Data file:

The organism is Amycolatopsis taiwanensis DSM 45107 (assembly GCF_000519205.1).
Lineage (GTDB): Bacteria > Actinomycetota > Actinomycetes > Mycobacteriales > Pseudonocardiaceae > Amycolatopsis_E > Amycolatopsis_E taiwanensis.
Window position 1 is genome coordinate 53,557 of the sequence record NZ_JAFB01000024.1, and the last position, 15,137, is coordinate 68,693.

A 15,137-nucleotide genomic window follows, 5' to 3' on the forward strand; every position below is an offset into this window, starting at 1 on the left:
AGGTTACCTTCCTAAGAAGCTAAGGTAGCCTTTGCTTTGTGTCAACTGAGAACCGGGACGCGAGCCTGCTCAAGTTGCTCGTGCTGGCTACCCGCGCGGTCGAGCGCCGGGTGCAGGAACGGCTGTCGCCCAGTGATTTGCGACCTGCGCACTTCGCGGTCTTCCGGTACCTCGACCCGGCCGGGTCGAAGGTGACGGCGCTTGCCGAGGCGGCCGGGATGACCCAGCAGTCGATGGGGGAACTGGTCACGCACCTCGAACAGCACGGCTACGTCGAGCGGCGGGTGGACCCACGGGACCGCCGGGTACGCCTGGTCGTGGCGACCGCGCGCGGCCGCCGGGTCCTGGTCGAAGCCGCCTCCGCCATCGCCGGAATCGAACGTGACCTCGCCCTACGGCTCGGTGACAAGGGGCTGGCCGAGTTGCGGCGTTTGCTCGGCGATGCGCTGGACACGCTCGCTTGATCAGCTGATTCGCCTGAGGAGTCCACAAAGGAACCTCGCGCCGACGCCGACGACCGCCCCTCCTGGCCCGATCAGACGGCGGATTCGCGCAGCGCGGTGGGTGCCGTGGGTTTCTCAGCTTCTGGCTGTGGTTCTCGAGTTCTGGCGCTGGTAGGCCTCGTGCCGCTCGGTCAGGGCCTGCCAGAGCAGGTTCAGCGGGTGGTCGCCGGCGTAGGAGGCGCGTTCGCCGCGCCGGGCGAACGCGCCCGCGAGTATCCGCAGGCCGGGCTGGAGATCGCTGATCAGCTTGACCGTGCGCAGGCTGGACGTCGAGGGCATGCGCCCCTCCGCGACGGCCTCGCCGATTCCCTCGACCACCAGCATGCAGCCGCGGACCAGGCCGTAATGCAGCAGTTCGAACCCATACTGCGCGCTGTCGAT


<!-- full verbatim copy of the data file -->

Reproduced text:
The organism is Amycolatopsis taiwanensis DSM 45107 (assembly GCF_000519205.1).
Lineage (GTDB): Bacteria > Actinomycetota > Actinomycetes > Mycobacteriales > Pseudonocardiaceae > Amycolatopsis_E > Amycolatopsis_E taiwanensis.
Window position 1 is genome coordinate 53,557 of the sequence record NZ_JAFB01000024.1, and the last position, 15,137, is coordinate 68,693.

A 15,137-nucleotide genomic window follows, 5' to 3' on the forward strand; every position below is an offset into this window, starting at 1 on the left:
AGGTTACCTTCCTAAGAAGCTAAGGTAGCCTTTGCTTTGTGTCAACTGAGAACCGGGACGCGAGCCTGCTCAAGTTGCTCGTGCTGGCTACCCGCGCGGTCGAGCGCCGGGTGCAGGAACGGCTGTCGCCCAGTGATTTGCGACCTGCGCACTTCGCGGTCTTCCGGTACCTCGACCCGGCCGGGTCGAAGGTGACGGCGCTTGCCGAGGCGGCCGGGATGACCCAGCAGTCGATGGGGGAACTGGTCACGCACCTCGAACAGCACGGCTACGTCGAGCGGCGGGTGGACCCACGGGACCGCCGGGTACGCCTGGTCGTGGCGACCGCGCGCGGCCGCCGGGTCCTGGTCGAAGCCGCCTCCGCCATCGCCGGAATCGAACGTGACCTCGCCCTACGGCTCGGTGACAAGGGGCTGGCCGAGTTGCGGCGTTTGCTCGGCGATGCGCTGGACACGCTCGCTTGATCAGCTGATTCGCCTGAGGAGTCCACAAAGGAACCTCGCGCCGACGCCGACGACCGCCCCTCCTGGCCCGATCAGACGGCGGATTCGCGCAGCGCGGTGGGTGCCGTGGGTTTCTCAGCTTCTGGCTGTGGTTCTCGAGTTCTGGCGCTGGTAGGCCTCGTGCCGCTCGGTCAGGGCCTGCCAGAGCAGGTTCAGCGGGTGGTCGCCGGCGTAGGAGGCGCGTTCGCCGCGCCGGGCGAACGCGCCCGCGAGTATCCGCAGGCCGGGCTGGAGATCGCTGATCAGCTTGACCGTGCGCAGGCTGGACGTCGAGGGCATGCGCCCCTCCGCGACGGCCTCGCCGATTCCCTCGACCACCAGCATGCAGCCGCGGACCAGGCCGTAATGCAGCAGTTCGAACCCATACTGCGCGCTGTCGAT